Scotland’s farmers can lead on climate crisis

Farming communities can play a leading role in tackling the climate crisis

Scotland’s farmers have a crucial role to play in leading our efforts to tackle the climate crisis, say the Scottish Greens.

The party’s rural affairs spokesperson, Ariane Burgess MSP, has called for “constructive teamwork” between the Scottish Government and Scotland’s farmers to deliver for our communities and our planet.

Ms Burgess said:

“Scotland’s farmers perhaps more than any other sector play one of the most important roles for our nation in providing food security and highly skilled, often rural jobs.

“We fully recognise that they are facing multiple challenges caused by Brexit, being let down time and time again by the Tory government at Westminster, and the economic stresses caused by the failing UK economy.

“But the climate and nature emergencies pose an existential threat to both the industry and our society, if we don’t step up to the challenge and make the significant changes needed, particularly in how we use our land and produce our food. 

“We acknowledge the pace and scale of change can be daunting, but that’s why a team effort is required more than ever.  With Scottish Greens in government, our cooperation agreement has provided record funding for nature restoration projects.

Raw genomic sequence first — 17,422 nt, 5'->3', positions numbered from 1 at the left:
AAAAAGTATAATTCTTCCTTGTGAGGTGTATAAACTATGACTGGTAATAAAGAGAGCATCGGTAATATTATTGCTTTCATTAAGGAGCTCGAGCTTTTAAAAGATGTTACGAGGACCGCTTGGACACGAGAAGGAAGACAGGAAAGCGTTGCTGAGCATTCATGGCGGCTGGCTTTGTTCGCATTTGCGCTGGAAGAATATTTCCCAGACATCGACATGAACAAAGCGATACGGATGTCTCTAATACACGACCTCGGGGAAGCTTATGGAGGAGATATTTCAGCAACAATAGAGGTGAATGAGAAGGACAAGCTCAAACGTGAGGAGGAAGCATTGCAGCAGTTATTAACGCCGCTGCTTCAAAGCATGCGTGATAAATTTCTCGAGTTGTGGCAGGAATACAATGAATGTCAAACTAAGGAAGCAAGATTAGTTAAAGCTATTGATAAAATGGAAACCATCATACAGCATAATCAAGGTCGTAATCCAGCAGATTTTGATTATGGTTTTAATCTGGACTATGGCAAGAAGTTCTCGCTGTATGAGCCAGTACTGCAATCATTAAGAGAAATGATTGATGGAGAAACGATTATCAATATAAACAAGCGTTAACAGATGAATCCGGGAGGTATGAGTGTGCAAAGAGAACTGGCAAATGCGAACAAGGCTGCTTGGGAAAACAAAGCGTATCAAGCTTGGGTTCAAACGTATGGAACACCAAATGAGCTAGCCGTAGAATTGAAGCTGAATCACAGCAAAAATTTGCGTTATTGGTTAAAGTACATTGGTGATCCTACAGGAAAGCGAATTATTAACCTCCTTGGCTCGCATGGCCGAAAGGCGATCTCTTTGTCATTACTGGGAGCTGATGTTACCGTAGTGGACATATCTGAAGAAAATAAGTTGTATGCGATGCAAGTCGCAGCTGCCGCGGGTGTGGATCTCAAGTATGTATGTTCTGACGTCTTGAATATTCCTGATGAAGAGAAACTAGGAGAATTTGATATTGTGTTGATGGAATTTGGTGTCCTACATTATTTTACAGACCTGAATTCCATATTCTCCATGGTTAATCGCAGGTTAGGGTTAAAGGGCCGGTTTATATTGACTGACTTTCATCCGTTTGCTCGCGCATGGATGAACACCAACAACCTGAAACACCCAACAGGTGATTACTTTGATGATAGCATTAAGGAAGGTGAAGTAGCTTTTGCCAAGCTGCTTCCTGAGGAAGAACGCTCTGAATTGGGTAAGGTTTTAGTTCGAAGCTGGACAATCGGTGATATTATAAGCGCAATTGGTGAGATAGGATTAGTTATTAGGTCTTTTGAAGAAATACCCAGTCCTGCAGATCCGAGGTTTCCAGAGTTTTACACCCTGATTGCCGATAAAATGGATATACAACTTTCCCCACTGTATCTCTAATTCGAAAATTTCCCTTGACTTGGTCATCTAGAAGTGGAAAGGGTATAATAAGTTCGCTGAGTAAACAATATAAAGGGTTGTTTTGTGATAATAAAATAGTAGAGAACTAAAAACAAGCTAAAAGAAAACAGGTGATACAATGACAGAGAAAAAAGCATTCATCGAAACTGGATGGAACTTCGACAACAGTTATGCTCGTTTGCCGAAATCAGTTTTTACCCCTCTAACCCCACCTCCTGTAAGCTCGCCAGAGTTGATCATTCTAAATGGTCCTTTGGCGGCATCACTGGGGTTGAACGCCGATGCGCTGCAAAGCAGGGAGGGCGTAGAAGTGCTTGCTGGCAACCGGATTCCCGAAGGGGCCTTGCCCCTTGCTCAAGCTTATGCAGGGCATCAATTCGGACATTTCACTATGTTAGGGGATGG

"That is available to all land managers, and is in addition to the commitment to bring in a new agricultural support scheme led by the recommendations of the industry’s own working groups. 

“It also commits to significant support through initiatives like Regional Land Use Partnerships, which bring together land managers across sectors to devise ways to tackle the climate and nature emergencies at a landscape level.

“Scotland has also led the way in reintroducing the iconic beaver to our river ways, to the extent where England and Wales are now following suit and receiving many of the beavers which have been removed under licence from problem areas. 

“The Beaver Strategy for Scotland was developed in partnership with land managers and farmers, and recognises that translocations are a vital tool to ease population pressure in problem areas whilst moving animals to locations where they are welcomed by communities. 

“NatureScot are also working with farmers on issues such as lamb loss in upland areas, showing simple measures like lambing in polytunnels can have a huge positive impact on lamb loss without having to resort to species control. 

“This is the kind of constructive teamwork that’s needed, if we are to face up to the scale of the challenge Scotland’s environment and communities are facing.”